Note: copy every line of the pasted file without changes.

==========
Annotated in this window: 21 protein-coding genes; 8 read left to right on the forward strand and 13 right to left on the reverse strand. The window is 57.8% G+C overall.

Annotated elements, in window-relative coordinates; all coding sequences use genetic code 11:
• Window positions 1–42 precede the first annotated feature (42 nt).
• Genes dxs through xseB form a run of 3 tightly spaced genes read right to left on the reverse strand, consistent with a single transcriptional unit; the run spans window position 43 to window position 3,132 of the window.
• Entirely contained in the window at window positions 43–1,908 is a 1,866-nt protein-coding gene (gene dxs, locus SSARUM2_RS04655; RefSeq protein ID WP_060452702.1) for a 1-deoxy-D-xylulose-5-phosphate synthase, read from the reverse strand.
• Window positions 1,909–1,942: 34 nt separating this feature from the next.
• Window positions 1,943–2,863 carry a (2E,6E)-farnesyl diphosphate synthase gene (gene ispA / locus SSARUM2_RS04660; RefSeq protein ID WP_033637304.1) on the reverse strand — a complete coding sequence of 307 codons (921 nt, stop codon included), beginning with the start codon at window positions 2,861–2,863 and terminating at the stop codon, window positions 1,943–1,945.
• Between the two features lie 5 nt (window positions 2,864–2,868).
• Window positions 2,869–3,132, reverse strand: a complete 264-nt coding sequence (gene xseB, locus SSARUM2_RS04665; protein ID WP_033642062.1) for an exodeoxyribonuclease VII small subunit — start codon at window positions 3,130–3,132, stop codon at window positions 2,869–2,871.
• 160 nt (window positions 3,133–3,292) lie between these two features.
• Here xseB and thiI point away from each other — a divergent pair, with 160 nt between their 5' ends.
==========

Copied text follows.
Annotated in this window: 21 protein-coding genes; 8 read left to right on the forward strand and 13 right to left on the reverse strand. The window is 57.8% G+C overall.

Annotated elements, in window-relative coordinates; all coding sequences use genetic code 11:
• Window positions 1–42 precede the first annotated feature (42 nt).
• Genes dxs through xseB form a run of 3 tightly spaced genes read right to left on the reverse strand, consistent with a single transcriptional unit; the run spans window position 43 to window position 3,132 of the window.
• Entirely contained in the window at window positions 43–1,908 is a 1,866-nt protein-coding gene (gene dxs, locus SSARUM2_RS04655; RefSeq protein ID WP_060452702.1) for a 1-deoxy-D-xylulose-5-phosphate synthase, read from the reverse strand.
• Window positions 1,909–1,942: 34 nt separating this feature from the next.
• Window positions 1,943–2,863 carry a (2E,6E)-farnesyl diphosphate synthase gene (gene ispA / locus SSARUM2_RS04660; RefSeq protein ID WP_033637304.1) on the reverse strand — a complete coding sequence of 307 codons (921 nt, stop codon included), beginning with the start codon at window positions 2,861–2,863 and terminating at the stop codon, window positions 1,943–1,945.
• Between the two features lie 5 nt (window positions 2,864–2,868).
• Window positions 2,869–3,132, reverse strand: a complete 264-nt coding sequence (gene xseB, locus SSARUM2_RS04665; protein ID WP_033642062.1) for an exodeoxyribonuclease VII small subunit — start codon at window positions 3,130–3,132, stop codon at window positions 2,869–2,871.
• 160 nt (window positions 3,133–3,292) lie between these two features.
• Here xseB and thiI point away from each other — a divergent pair, with 160 nt between their 5' ends.